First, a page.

MOVIE REVIEW: Demolition

Jake Gyllenhaal, who just so you know, I’ll be calling Jake or Jake G throughout the rest of this review because I’m not typing that name over and over again, stars in this drama about loss and acceptance.

For the record people are calling this his best performance ever, and yet it’s not, if you want to see this man show off his best watch a film called Nightcrawler.  It has nothing to do with the X-Men character, which I found out upon going to the press screening, but is a fantastic look at the instant news crews that go through the streets picking at the corpses of the dead and dying.  It’s honestly the reason that gave me faith in Jake G’s talent.

Anyway.  Here in Demolition Jake G plays an Investment Banker, and he’s good at his job.  He’s married to the Daughter of the Boss, but the Boss doesn’t like him, and has a very good life.  There is a terrible car accident and his wife dies.  Rather than go into a depression like most humans he buys a pack of Peanut M&M’s from a vending machine but the machine won’t give him the candy.  In a strange move he starts to write to the complaints department at the vending machine company and gets out his true feelings about his life and his marriage.  Through writing these letters we find out that he’s just a shell, and until the accident he didn’t really love his wife.  A Customer Service agent at the vending machine company reads the letters and becomes fascinated by him.

This film is about broken people.  People are sometimes broken through their entire life and never realise it until life shocks them into realization.  Jakes character starts to take everything around him apart to try put it together again, physical and emotional parts of his life are destroyed.  He becomes aware of his life and surroundings for the first time ever after losing his wife.  The destruction that he is causing is noticed by those around him.


Jake G is good in the role, don’t get me wrong, but he’s done better work.  Chris Cooper plays his Boss and Father in Law, who is unsure of him, and after the loss of his Daughter tries to understand what the young man is going through.  Cooper is a steady hand at the wheel and even in the smallest of roles can outshine anyone around him.  Naomi Watts plays the Customer Service agent who is mesmerized by the letters to her company sent in by Jake G.  I understood her character more than any other in this film mainly because I worked a number of Customer Service jobs in my life and was good at them.  You’d often get a few customers that were so interesting over the phone or by email that you’d want to know more about them, but I could never do what she does here, but I do understand her motivations.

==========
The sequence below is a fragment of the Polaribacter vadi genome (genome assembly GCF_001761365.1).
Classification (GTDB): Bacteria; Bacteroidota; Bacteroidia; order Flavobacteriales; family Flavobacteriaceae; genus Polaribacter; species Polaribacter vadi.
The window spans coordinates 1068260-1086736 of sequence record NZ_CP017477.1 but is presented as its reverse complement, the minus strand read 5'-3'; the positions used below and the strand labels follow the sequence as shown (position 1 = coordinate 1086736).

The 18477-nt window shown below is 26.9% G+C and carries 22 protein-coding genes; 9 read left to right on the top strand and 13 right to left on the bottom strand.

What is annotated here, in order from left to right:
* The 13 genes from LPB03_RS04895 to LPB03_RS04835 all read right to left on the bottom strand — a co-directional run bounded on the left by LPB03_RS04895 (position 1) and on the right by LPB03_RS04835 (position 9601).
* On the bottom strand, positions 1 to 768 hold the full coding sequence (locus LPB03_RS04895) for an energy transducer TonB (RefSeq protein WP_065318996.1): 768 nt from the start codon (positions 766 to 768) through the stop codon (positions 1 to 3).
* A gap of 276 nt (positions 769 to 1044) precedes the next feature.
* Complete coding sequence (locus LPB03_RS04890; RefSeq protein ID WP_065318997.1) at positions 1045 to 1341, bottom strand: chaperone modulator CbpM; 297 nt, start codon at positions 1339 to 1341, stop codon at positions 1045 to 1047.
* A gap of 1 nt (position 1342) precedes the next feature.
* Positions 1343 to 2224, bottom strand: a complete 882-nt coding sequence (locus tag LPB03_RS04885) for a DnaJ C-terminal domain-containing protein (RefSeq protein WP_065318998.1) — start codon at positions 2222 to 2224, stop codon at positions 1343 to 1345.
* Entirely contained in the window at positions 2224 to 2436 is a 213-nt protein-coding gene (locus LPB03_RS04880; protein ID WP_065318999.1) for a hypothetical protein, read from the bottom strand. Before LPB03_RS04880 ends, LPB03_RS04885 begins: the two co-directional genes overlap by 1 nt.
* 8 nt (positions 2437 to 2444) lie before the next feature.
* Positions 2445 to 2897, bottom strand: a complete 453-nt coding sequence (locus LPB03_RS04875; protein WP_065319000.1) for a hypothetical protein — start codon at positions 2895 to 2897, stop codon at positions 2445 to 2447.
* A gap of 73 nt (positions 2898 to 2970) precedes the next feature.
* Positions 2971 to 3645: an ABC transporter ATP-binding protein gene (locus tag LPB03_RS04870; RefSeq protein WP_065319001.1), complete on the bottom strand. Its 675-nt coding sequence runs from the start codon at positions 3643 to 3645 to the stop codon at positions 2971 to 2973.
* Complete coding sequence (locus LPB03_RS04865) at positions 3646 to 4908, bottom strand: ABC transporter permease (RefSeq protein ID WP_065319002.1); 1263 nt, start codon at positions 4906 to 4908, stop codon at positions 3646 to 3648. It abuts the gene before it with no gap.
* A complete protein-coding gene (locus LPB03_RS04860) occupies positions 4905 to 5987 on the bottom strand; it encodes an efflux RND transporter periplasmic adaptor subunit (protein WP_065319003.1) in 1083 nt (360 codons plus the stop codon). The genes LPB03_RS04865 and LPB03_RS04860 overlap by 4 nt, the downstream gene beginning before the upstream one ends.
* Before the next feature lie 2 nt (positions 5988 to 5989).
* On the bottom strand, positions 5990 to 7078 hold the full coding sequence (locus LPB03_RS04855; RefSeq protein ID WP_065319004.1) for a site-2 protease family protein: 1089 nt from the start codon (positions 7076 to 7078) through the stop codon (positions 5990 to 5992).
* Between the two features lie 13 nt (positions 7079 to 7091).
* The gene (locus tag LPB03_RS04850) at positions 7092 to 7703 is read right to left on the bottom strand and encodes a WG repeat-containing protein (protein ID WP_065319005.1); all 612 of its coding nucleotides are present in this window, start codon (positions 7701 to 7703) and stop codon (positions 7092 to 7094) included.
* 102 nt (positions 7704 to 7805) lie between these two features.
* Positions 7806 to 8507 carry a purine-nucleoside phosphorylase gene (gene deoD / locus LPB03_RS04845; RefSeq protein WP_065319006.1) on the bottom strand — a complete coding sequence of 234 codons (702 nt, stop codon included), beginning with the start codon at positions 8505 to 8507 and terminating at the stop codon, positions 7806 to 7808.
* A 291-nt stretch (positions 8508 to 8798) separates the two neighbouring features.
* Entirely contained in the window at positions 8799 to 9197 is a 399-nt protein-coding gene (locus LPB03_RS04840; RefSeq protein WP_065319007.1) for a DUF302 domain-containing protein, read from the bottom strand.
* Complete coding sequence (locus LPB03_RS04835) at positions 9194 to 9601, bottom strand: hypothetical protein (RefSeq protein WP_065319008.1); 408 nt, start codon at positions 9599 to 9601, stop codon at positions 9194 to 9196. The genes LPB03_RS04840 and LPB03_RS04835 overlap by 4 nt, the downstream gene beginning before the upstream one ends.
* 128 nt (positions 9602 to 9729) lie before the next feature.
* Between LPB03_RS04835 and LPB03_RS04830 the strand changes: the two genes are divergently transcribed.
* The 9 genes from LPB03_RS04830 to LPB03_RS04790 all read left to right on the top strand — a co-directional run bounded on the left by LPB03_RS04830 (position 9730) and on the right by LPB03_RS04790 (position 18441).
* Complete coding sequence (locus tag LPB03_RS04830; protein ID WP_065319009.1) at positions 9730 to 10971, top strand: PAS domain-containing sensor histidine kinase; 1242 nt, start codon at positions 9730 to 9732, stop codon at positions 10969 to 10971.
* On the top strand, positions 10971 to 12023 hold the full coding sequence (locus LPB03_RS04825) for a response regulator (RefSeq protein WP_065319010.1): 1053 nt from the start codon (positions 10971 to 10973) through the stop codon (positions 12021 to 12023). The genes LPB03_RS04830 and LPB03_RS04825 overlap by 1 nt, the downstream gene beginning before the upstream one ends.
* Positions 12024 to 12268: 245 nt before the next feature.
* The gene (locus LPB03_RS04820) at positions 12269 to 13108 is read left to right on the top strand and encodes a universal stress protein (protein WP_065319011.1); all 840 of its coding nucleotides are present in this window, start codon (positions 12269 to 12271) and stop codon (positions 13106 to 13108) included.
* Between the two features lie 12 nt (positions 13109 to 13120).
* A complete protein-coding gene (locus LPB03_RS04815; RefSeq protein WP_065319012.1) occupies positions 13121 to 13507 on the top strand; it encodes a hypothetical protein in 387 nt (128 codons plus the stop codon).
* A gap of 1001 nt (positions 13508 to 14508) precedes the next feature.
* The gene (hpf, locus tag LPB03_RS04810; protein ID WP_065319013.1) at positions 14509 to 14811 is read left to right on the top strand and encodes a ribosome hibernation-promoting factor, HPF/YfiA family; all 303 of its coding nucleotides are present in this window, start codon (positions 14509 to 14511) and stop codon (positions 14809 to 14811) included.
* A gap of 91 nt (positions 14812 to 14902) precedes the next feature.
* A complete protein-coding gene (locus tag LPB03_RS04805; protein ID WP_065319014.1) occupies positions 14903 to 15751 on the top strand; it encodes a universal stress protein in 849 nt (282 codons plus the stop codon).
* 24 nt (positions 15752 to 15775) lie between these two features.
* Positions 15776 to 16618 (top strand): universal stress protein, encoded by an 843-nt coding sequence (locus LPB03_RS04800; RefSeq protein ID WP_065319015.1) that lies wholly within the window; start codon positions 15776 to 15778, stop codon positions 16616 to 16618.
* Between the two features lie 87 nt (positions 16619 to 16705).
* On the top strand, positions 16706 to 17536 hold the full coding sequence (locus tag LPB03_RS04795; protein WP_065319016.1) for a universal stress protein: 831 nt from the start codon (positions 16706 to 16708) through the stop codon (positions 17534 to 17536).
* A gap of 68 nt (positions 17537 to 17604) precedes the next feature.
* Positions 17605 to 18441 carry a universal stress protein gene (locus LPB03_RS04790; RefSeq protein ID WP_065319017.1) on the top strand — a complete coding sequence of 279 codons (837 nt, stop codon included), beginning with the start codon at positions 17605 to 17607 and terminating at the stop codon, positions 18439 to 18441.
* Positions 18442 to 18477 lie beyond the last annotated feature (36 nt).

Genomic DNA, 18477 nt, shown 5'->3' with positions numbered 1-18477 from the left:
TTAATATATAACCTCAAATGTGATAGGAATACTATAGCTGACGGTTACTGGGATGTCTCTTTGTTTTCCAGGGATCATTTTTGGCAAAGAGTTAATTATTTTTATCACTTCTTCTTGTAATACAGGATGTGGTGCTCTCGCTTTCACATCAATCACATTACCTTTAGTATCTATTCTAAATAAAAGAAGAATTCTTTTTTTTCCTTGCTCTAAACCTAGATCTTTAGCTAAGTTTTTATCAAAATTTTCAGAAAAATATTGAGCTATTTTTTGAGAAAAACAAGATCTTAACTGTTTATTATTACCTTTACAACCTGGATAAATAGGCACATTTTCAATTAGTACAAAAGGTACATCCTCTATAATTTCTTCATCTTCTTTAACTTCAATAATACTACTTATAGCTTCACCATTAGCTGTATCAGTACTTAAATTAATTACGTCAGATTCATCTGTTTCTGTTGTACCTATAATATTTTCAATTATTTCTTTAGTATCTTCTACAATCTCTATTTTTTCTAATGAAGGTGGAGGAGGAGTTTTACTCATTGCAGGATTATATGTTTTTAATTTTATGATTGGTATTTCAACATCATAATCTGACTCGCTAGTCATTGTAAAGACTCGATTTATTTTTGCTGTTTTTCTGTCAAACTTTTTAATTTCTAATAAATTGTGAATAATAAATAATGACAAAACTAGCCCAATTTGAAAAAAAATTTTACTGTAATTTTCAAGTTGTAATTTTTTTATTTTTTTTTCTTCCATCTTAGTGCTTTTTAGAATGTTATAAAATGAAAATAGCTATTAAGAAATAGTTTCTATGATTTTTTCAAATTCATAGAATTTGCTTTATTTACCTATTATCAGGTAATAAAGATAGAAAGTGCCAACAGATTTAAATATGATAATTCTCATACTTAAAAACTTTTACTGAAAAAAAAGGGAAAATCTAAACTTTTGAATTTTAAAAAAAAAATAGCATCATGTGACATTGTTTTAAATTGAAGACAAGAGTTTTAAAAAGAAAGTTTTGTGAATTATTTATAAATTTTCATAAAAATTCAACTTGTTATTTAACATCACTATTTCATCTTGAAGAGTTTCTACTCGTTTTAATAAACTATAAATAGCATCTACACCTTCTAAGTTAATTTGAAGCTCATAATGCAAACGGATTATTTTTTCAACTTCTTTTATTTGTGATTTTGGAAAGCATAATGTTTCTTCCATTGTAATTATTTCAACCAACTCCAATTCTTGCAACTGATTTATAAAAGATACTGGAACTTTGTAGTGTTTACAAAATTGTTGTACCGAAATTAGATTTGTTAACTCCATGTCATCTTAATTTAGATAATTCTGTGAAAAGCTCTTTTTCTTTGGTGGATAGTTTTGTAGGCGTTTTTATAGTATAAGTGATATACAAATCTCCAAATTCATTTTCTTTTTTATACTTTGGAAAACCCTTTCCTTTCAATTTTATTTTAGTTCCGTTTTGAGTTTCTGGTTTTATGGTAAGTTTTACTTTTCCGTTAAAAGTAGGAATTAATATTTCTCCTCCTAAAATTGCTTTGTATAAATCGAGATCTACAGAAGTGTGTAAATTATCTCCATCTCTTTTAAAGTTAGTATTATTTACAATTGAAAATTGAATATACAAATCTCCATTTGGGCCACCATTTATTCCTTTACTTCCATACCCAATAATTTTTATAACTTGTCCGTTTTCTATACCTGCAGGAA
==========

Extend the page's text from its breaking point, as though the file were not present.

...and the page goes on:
For me the stand out performance of the film is from Judah Lewis, who plays Watts Son, a young man who gives a mature performance.  A teen who is trying to understand himself and his sexuality, more intelligent and honest than those around him.  It’s a clever and uplifting performance from one so young and I just wished that there was more of his character in the film.  I’m sure we could have sacrificed some of Jake G’s dancing moments for more depth to this young man.

The soundtrack and the general production are good, there is little you can fault in the technical areas of the movie.  You feel that the film is building to a Fight Club ending but it’s just another drama ending which lets it down a little.  If you are dealing with the true nature of loss, the numbness of feeling, the destruction of a safe way of life, then there is more fallout than shown here.  Everything in this film is fine, but it’s just fine, it should have been extraordinary.  Fans of Jake G will love it though.

Director: Jean-Marc Vallée
Writer: Bryan Sipe (screenplay)
Stars: Jake Gyllenhaal, Naomi Watts, Chris Cooper


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